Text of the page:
- Fernanda Paul
- BBC News Mundo, Santiago de Chile
It was one of the big questions during the presidential campaign and with the triumph of the leftist Gabriel Boric over the right-wing José Antonio Kast in Sunday’s ballot, it gains even more force: how much weight will the Communist Party (PC) have in the government that Boric will lead to as of March 11, 2022.
The return of communism -by Boric- and Pinochetism -of Kast- were constant ghosts in one of the most polarized conflicts that Chile has experienced since the return to democracy in 1990, evoking memories in part of the citizens. of what they were the Popular Unity of Salvador Allende and the coup led by Augusto Pinochet in 1973.
Those ghosts were behind the choice that many voters made.
Some of them argued this to BBC Mundo, who based their vote by stating that they did not want to “deliver Chile on a platter” to communism or, on the other hand, for “Pinochet fascism” to rule the country.
And after his resounding victory over Kast, Boris supporters took to the streets with a slogan: “Hope conquers fear.”
Although it is still pending that Boric defines exactly the role that the PC will have in its management, -a question that is asked and asked by thousands of Chileans, and even foreigners who assure that Chile will become the new Venezuela-, it should be noted that nor is it the first time that the Communist Party is part of the government.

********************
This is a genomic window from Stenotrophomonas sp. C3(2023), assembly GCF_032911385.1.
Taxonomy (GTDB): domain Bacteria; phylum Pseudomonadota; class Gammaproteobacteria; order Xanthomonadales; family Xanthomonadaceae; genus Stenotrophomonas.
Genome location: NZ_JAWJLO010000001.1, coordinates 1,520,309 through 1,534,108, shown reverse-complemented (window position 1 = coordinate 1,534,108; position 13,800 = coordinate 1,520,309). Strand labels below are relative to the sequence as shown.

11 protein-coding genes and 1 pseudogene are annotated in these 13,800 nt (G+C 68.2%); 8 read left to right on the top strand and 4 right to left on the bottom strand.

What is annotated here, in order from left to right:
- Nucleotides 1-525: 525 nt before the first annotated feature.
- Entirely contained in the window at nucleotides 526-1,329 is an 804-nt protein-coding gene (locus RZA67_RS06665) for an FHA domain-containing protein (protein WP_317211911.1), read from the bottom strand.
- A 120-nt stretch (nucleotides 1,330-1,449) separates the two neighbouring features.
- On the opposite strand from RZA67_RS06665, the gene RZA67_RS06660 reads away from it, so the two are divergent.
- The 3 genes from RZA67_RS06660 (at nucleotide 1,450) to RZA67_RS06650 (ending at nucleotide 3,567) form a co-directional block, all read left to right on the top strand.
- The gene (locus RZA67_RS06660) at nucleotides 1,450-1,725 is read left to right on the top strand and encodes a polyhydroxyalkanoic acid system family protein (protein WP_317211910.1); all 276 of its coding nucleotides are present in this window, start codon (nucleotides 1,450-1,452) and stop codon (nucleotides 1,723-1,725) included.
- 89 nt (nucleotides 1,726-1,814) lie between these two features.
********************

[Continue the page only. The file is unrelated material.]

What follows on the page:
For this reason, a key question is whether its power will be limited to that of the Michelle Bachelet administration (2014-2018) —where it was one of the parties of the ruling Nueva Mayoría coalition— or if it will increase, assuming important ministries or substantial control. of the programmatic agenda.
We will also have to see analyze
Many analysts also emphasize that the new generation of Chilean communists have more to do with a progressive agenda of social change than with the old communist models.
“One more game”
A member of the Social Convergence party, Boric, who at 35 is the youngest president-elect in the history of Chile, came to the presidential race hand in hand with the PC after beating his standard-bearer, Daniel Jadue, in a primary in July of this year.
Although the communists played a key role in the campaign of the first round of November 21 and in the construction of their government program – which, among other things, proposes profound reforms to the pension system, increasing the role of the State in the economy and expand social rights-, for the Boric ballot tried to distance himself from the influence that the PC will have in order to seduce the voters of the center who did not see this union favorably.
Since then, the now elected president has emphasized on more than one occasion that the communists will be “one more force” within his government.
“The PC is one more of our alliance, as is the Democratic Revolution (RD), Social Convergence (CS), Commons and the Social Green Regionalist Party (FRVS)”, he pointed out.
However, his adversaries – who have stoked the fear of many Chileans of the return of communism – insist that the power of the communists will be substantial.
Throughout the presidential campaign, in fact, José Antonio Kast used to repeat that his challenge was not to beat Boric but to beat the PC because, he said, “it is the support” of his campaign.